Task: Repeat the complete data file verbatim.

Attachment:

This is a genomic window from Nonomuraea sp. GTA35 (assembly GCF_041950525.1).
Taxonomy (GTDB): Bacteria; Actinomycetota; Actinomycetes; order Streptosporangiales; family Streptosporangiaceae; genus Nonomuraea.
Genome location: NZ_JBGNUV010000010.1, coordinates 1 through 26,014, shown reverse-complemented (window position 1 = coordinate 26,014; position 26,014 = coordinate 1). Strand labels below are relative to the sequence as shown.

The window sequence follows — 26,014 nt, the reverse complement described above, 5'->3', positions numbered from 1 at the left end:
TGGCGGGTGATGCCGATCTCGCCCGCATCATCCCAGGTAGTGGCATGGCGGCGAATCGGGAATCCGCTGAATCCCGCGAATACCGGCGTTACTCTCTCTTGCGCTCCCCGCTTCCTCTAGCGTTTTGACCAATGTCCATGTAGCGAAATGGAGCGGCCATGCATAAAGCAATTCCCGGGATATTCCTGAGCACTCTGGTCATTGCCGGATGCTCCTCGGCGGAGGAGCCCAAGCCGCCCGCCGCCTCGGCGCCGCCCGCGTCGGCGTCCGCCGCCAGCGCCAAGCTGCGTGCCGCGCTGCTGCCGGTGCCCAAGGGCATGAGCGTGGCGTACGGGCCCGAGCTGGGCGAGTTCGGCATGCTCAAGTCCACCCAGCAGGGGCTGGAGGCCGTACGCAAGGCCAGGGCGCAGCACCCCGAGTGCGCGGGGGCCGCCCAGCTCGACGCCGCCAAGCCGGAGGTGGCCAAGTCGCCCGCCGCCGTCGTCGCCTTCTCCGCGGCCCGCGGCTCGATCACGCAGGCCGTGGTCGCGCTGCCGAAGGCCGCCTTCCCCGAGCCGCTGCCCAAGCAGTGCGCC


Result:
This is a genomic window from Nonomuraea sp. GTA35 (assembly GCF_041950525.1).
Taxonomy (GTDB): Bacteria; Actinomycetota; Actinomycetes; order Streptosporangiales; family Streptosporangiaceae; genus Nonomuraea.
Genome location: NZ_JBGNUV010000010.1, coordinates 1 through 26,014, shown reverse-complemented (window position 1 = coordinate 26,014; position 26,014 = coordinate 1). Strand labels below are relative to the sequence as shown.

The window sequence follows — 26,014 nt, the reverse complement described above, 5'->3', positions numbered from 1 at the left end:
TGGCGGGTGATGCCGATCTCGCCCGCATCATCCCAGGTAGTGGCATGGCGGCGAATCGGGAATCCGCTGAATCCCGCGAATACCGGCGTTACTCTCTCTTGCGCTCCCCGCTTCCTCTAGCGTTTTGACCAATGTCCATGTAGCGAAATGGAGCGGCCATGCATAAAGCAATTCCCGGGATATTCCTGAGCACTCTGGTCATTGCCGGATGCTCCTCGGCGGAGGAGCCCAAGCCGCCCGCCGCCTCGGCGCCGCCCGCGTCGGCGTCCGCCGCCAGCGCCAAGCTGCGTGCCGCGCTGCTGCCGGTGCCCAAGGGCATGAGCGTGGCGTACGGGCCCGAGCTGGGCGAGTTCGGCATGCTCAAGTCCACCCAGCAGGGGCTGGAGGCCGTACGCAAGGCCAGGGCGCAGCACCCCGAGTGCGCGGGGGCCGCCCAGCTCGACGCCGCCAAGCCGGAGGTGGCCAAGTCGCCCGCCGCCGTCGTCGCCTTCTCCGCGGCCCGCGGCTCGATCACGCAGGCCGTGGTCGCGCTGCCGAAGGCCGCCTTCCCCGAGCCGCTGCCCAAGCAGTGCGCC